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RitchBlasi 9/12/2013 | 4:29:44 PM
CDMA, Yep.  Worked for AT&T for 35+ years, the last 14 in its mobility group, so yes, fully understand.  Also why CDMA users can't do simultaneous voice and data...right? Apple was eventually willing to produce a phone for 100 million subscribers, why not a potential 700+ million who could potentially use that technology.  Based on reading a number of articles and speaking with analysts, seems like the price-point is the issue.  Why produce a phone that no one wants to pay for.  
dvijay0 9/12/2013 | 4:23:00 PM
Re: Apple and 4G You do know that without cdma support, the iPhone would be useless over the Verizon wireless network, right? All voice traffic in Verizon Wireless network go over the cdma network.
mendyk 9/12/2013 | 1:11:26 PM
Re: Which is it? Apple has an 80% brand recognition in China, according to a market research firm called Avanti. That's tops among mobile device manufacturers. That suggests that visibility is not an issue.
RitchBlasi 9/12/2013 | 12:31:10 PM
More..... Looks like China mobile wasn't the only one left off the list for a 4G device:

 

Apple's (NASDAQ:AAPL) newest iPhones, the iPhone 5s and 5c, do not support LTE on 2.5 GHz spectrum, which Sprint will use for a nationwide TD-LTE deployment.
RitchBlasi 9/12/2013 | 12:13:15 PM
Apple and 4G Does it strike anyone else as being strange that since the iPhone is manufactured (by Foxconn?) in Shenzen China that Apple is unwilling to make a phone with TD-SCMA technology?  It went out of its way to make iPhones that run on CDMA networks in the U.S., which have a lower base of customers than China Mobile and is basically a mobile technology on its last dying leg.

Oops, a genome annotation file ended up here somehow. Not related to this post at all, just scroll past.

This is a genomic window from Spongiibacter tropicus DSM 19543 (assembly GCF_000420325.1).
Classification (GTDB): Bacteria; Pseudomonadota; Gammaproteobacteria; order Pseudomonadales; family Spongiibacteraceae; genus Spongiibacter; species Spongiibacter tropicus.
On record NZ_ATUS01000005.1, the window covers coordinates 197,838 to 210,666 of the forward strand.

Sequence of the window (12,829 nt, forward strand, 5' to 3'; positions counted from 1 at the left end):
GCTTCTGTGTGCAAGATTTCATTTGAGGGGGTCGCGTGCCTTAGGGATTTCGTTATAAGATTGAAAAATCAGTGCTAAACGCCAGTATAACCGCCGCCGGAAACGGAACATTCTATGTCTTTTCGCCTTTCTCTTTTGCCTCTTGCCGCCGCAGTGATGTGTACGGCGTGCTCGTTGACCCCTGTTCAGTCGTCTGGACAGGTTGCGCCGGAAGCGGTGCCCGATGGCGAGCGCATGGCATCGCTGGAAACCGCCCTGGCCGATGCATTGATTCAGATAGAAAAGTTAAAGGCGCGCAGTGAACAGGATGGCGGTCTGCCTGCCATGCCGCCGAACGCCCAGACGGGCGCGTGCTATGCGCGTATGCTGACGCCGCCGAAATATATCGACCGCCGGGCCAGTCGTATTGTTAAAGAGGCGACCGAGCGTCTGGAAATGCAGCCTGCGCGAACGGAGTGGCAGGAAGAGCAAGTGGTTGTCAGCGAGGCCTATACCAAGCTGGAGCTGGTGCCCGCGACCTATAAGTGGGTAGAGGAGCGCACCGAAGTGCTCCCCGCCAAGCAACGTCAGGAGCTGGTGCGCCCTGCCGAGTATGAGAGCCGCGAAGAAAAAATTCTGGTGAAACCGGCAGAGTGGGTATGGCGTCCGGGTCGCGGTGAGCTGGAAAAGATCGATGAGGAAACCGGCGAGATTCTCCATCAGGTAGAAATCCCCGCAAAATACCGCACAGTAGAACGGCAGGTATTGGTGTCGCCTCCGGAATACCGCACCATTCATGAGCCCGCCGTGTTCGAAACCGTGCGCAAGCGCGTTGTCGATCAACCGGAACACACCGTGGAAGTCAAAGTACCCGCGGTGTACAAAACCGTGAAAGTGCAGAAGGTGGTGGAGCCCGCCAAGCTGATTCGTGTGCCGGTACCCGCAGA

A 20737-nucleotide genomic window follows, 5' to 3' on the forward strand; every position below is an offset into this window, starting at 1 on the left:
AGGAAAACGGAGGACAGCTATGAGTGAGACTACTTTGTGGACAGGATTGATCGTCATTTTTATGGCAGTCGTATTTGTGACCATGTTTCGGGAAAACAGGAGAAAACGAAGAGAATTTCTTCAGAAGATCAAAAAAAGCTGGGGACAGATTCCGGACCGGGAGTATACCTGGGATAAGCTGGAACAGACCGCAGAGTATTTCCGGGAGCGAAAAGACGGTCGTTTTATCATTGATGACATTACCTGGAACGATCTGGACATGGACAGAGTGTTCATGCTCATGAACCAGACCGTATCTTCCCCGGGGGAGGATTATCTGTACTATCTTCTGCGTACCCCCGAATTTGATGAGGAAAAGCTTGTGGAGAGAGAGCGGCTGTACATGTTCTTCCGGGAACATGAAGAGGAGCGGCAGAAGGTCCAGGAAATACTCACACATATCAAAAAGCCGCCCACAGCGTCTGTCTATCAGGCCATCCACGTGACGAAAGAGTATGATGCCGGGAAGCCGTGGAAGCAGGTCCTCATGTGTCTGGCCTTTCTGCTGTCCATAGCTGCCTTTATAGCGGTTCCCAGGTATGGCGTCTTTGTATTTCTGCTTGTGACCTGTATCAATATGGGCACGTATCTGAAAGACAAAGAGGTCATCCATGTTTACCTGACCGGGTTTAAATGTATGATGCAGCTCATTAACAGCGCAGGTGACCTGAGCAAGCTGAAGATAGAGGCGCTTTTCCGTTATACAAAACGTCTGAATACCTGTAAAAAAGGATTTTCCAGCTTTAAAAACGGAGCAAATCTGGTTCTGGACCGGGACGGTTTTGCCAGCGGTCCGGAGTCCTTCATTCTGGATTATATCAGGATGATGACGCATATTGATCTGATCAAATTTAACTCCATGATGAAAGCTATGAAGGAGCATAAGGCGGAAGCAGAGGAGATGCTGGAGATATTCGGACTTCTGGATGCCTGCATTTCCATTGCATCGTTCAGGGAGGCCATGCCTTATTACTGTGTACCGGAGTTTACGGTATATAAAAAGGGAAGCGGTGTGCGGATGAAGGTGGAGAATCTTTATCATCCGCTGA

futurephil 9/12/2013 | 11:31:36 AM
Re: Which is it? I think you have to be visible before you can hope for (local) validation. They have to keep chipping away even while working through their strategy. A few kicks in the press won't matter in the long run.
R Clark 9/12/2013 | 11:19:02 AM
Re: Which is it? Fair cop. The headline should've said 'Apple LAUNCH underwhelmed'. As far as the real stuff is concerned, it doesn't get interesting until 4G kicks in.

But thinking Apple kickoffs in Beijing, I'm wondering which they would prefer: yesterday's lead balloon, or the iPad riot of 2011?

 
mendyk 9/12/2013 | 11:09:03 AM
Re: Which is it? This is a perception problem for Apple. It's a company that's still trying to emerge from Steve Jobs' shadow. Given that, and given the fact that China's mobile infrastructure isn't ready for 4G prime time, Apple may be better off just using China as its factory rather than hold half-hearted product launches there. China aside, don't you think the issues Apple seems to be having in Singapore are a cause for concern?
futurephil 9/12/2013 | 11:00:22 AM
Re: Which is it? I'm sure China is strategic to Apple. I'm sure Cook has loads of corporate reasons to travel there a lot. I'm not sure Apple is underwhelming in China simply because it has made some sound decisions about what not to do (yet) in order to gain market share.

 
mendyk 9/12/2013 | 10:53:56 AM
Re: Which is it? I think this question is better put to Apple than to LR. If China isn't strategic, why is Tim Cook spending so much time there?
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